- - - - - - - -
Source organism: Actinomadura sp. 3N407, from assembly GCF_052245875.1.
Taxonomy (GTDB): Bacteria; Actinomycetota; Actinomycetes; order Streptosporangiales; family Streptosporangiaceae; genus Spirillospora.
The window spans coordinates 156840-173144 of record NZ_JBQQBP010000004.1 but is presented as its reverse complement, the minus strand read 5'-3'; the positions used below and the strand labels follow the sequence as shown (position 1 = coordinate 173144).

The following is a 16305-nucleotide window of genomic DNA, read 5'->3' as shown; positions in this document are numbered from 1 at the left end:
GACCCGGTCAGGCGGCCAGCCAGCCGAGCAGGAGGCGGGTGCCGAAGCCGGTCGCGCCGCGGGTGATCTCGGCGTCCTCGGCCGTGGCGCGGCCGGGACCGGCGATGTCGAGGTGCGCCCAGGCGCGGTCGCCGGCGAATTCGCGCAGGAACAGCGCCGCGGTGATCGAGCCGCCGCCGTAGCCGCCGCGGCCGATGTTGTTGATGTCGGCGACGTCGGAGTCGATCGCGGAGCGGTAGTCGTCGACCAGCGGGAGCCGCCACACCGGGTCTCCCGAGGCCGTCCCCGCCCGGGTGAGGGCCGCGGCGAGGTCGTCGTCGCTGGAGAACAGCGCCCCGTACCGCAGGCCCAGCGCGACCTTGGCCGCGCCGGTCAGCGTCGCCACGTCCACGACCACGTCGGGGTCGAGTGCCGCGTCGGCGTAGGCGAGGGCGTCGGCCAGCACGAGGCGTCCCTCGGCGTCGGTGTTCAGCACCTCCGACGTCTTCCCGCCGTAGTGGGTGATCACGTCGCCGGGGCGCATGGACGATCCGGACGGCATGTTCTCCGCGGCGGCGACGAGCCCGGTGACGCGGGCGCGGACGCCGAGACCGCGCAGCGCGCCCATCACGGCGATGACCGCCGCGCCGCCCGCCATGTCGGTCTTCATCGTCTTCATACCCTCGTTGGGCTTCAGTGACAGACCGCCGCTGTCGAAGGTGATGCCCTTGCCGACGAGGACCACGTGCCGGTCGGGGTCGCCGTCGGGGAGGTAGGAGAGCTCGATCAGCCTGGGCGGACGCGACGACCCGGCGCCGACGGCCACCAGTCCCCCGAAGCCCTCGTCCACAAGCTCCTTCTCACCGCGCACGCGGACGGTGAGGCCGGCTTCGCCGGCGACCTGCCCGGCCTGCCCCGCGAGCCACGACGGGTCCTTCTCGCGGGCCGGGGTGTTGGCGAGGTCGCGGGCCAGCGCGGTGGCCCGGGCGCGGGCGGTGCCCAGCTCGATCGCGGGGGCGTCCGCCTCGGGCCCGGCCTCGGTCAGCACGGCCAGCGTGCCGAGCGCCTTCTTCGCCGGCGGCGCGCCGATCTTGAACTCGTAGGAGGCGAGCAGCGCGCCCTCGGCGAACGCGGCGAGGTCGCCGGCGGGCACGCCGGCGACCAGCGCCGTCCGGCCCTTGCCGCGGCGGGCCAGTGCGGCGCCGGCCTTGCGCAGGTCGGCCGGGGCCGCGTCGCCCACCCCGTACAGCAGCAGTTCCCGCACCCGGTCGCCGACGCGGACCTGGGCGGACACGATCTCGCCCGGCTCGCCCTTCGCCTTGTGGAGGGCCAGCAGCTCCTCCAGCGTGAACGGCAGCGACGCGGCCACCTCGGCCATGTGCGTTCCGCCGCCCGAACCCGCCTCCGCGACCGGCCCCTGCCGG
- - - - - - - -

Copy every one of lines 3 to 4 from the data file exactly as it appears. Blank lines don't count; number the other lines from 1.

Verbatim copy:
The window spans coordinates 156840-173144 of record NZ_JBQQBP010000004.1 but is presented as its reverse complement, the minus strand read 5'-3'; the positions used below and the strand labels follow the sequence as shown (position 1 = coordinate 173144).

The following is a 16305-nucleotide window of genomic DNA, read 5'->3' as shown; positions in this document are numbered from 1 at the left end: